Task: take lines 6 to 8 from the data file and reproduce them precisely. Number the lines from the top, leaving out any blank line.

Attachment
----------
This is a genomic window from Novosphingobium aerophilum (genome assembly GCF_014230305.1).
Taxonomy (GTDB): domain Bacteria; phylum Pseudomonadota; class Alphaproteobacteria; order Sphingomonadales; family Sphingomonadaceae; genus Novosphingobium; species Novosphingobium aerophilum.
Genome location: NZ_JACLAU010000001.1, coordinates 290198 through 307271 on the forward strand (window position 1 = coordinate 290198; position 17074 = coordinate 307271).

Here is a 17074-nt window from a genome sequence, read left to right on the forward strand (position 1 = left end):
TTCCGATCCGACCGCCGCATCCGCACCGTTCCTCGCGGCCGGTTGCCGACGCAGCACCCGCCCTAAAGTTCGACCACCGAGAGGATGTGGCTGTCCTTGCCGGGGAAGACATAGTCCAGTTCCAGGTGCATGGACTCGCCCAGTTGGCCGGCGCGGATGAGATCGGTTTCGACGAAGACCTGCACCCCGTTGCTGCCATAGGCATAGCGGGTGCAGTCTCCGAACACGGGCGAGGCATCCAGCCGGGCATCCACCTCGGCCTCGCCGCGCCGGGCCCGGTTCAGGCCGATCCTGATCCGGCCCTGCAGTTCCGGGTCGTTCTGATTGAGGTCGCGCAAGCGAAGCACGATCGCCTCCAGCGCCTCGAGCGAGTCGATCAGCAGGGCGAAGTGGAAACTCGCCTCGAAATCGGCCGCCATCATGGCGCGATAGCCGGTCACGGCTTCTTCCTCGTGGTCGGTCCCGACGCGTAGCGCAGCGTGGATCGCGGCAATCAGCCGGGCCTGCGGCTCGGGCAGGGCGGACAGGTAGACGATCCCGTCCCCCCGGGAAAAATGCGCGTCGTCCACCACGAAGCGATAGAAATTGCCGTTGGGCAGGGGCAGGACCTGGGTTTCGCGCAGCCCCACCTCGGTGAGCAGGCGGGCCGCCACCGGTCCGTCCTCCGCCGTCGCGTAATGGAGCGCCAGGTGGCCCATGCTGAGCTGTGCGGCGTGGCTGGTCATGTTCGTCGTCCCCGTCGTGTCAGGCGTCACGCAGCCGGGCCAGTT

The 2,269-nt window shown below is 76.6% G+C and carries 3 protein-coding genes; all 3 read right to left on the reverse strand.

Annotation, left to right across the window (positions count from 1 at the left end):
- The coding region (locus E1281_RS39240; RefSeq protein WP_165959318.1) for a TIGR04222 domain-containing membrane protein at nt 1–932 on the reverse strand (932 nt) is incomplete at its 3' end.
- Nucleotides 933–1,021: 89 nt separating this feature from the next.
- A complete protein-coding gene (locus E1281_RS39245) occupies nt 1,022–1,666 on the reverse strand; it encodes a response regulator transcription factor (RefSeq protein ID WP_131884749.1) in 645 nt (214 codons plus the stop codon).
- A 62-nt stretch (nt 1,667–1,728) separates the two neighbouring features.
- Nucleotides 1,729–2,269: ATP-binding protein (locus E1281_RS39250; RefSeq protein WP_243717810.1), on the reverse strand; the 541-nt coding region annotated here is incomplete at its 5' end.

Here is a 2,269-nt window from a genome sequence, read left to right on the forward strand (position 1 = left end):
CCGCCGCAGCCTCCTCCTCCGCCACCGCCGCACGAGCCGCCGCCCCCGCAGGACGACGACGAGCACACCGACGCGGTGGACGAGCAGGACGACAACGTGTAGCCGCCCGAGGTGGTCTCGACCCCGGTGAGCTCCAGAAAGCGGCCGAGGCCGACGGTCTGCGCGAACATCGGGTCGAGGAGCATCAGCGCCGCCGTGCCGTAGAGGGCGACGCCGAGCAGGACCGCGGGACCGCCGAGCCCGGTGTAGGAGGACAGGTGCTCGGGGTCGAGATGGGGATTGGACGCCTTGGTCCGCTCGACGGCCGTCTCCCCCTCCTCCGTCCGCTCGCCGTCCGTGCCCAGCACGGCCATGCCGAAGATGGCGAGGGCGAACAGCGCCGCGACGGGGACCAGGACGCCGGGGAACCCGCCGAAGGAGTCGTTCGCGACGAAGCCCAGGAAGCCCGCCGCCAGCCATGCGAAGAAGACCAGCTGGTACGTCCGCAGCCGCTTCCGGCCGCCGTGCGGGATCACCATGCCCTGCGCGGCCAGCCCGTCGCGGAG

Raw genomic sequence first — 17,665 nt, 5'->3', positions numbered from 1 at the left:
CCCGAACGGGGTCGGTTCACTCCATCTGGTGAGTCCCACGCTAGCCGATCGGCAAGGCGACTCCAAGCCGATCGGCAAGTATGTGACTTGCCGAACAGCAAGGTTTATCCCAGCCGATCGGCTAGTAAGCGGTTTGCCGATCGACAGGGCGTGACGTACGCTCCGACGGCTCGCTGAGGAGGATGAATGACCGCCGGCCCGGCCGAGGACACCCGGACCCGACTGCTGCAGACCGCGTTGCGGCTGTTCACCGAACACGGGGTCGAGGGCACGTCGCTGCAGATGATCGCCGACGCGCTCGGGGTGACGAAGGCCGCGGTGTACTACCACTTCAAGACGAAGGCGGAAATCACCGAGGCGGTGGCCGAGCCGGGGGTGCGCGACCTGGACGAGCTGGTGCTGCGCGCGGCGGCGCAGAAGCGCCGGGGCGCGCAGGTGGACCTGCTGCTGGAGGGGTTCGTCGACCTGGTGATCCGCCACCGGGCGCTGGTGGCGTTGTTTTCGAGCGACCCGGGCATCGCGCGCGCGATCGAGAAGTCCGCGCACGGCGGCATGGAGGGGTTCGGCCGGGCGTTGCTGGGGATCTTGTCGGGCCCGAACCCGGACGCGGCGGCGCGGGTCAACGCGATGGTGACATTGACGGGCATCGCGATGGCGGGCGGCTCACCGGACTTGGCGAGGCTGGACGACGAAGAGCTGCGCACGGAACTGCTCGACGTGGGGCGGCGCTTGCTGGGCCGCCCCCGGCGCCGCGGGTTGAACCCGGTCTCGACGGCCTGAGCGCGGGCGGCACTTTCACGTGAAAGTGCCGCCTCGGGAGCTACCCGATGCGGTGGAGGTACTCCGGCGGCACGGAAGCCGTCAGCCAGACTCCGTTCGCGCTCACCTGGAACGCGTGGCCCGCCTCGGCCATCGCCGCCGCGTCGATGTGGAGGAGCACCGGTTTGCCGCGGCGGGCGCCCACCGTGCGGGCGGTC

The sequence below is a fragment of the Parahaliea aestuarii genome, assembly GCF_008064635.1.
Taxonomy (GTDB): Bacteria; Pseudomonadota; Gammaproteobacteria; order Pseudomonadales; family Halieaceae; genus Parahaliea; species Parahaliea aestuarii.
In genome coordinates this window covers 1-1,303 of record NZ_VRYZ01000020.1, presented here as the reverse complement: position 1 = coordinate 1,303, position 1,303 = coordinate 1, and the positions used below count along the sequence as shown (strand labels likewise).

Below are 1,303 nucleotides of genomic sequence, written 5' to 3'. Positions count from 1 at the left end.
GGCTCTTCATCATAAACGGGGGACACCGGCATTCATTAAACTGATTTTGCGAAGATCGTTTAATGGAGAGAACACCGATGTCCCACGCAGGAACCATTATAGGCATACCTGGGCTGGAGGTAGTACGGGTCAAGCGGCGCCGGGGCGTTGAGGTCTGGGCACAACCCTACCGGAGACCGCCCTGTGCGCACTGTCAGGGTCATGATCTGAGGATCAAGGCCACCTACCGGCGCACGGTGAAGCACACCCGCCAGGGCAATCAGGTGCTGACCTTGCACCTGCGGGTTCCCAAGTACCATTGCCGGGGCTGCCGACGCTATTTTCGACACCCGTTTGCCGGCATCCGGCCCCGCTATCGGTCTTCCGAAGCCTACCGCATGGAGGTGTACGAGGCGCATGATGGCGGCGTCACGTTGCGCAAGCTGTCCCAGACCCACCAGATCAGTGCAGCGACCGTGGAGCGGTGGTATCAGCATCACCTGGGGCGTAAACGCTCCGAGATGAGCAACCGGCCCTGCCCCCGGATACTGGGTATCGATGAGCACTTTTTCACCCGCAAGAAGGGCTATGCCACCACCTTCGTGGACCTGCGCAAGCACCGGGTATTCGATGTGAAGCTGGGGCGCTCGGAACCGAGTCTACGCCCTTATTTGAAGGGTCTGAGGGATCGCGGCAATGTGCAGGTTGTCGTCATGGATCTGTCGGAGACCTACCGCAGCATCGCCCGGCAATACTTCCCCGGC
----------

The 2,269-nt window shown below is 76.6% G+C and carries 3 protein-coding genes; all 3 read right to left on the reverse strand.

Annotation, left to right across the window (positions count from 1 at the left end):
- The coding region (locus E1281_RS39240; RefSeq protein WP_165959318.1) for a TIGR04222 domain-containing membrane protein at nt 1–932 on the reverse strand (932 nt) is incomplete at its 3' end.